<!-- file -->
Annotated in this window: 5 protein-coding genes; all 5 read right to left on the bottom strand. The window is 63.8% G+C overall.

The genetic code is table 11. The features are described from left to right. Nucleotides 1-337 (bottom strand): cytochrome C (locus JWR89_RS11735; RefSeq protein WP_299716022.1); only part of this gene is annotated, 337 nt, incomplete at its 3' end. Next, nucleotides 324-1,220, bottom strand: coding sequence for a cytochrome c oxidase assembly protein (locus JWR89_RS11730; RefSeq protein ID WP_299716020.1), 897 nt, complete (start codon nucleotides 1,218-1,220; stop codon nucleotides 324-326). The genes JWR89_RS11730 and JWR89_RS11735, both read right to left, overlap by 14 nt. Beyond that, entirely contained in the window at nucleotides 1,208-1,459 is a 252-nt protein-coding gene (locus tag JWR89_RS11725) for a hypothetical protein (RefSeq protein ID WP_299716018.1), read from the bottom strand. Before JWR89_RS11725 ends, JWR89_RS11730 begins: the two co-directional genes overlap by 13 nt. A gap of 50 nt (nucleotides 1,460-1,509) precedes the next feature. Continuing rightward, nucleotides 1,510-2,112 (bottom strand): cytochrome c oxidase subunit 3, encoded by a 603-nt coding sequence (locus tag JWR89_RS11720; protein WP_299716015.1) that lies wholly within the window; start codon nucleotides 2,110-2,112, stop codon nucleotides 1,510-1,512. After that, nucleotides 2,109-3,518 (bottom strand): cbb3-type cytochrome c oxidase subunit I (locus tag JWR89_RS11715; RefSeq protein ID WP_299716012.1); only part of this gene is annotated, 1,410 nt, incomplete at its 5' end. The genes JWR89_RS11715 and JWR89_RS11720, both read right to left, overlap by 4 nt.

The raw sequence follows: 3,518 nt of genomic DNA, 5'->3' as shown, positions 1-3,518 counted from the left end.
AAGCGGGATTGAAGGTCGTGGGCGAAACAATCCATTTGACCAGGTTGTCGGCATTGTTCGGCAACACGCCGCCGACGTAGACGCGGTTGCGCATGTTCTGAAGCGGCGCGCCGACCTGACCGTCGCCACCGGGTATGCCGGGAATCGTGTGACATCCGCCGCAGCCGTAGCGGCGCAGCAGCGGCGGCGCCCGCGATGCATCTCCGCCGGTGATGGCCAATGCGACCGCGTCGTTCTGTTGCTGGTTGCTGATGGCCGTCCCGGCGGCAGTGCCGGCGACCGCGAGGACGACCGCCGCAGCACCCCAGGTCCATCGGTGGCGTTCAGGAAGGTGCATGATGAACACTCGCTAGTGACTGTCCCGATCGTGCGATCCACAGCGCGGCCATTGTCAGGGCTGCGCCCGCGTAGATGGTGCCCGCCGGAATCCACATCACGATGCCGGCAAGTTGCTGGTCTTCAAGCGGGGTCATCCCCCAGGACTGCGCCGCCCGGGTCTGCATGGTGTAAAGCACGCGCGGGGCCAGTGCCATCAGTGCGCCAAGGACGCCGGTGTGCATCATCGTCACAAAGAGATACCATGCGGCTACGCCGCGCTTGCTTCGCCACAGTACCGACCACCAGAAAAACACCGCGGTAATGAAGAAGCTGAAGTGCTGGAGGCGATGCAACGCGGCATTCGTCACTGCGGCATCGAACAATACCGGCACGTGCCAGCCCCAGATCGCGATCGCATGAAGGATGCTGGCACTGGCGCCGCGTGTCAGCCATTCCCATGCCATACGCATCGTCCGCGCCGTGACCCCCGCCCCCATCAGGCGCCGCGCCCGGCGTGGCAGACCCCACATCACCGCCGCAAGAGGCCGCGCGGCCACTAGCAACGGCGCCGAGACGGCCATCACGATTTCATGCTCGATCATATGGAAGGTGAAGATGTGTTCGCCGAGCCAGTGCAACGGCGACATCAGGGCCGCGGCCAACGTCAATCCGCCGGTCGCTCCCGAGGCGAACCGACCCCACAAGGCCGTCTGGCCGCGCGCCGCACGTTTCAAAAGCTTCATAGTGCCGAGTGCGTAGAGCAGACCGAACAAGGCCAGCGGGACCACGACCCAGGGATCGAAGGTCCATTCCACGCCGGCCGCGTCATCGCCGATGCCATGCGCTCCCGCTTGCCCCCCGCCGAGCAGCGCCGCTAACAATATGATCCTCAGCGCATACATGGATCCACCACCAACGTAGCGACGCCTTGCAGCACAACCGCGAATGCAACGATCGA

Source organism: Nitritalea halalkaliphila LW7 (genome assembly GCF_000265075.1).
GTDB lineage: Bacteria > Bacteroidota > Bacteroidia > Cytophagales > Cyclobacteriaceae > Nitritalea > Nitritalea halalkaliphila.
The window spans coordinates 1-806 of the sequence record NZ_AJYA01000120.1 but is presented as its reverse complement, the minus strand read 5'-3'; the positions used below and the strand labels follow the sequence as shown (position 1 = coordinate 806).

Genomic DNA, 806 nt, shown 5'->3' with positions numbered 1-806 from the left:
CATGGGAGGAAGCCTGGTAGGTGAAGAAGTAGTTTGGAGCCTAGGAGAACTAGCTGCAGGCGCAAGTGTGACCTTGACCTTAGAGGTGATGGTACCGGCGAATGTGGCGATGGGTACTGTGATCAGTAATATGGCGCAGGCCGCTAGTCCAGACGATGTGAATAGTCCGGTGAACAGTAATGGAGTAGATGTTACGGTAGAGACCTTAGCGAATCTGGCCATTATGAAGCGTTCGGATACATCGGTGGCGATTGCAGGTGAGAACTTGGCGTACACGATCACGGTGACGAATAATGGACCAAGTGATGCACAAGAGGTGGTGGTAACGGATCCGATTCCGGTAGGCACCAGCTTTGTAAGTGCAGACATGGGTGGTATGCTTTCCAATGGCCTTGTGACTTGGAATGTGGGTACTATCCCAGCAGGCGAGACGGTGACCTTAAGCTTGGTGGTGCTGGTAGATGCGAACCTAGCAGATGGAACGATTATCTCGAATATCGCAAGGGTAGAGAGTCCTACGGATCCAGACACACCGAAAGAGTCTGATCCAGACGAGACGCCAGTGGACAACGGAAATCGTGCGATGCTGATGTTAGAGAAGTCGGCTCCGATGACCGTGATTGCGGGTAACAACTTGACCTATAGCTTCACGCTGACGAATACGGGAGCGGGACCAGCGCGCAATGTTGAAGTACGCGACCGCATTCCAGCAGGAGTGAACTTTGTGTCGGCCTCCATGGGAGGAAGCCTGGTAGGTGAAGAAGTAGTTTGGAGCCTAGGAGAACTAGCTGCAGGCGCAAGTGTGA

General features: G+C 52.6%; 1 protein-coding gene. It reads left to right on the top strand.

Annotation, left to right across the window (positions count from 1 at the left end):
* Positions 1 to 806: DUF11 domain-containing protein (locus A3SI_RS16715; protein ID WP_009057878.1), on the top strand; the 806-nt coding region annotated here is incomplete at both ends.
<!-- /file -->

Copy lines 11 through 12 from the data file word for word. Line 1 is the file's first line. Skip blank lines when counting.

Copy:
Annotation, left to right across the window (positions count from 1 at the left end):
* Positions 1 to 806: DUF11 domain-containing protein (locus A3SI_RS16715; protein ID WP_009057878.1), on the top strand; the 806-nt coding region annotated here is incomplete at both ends.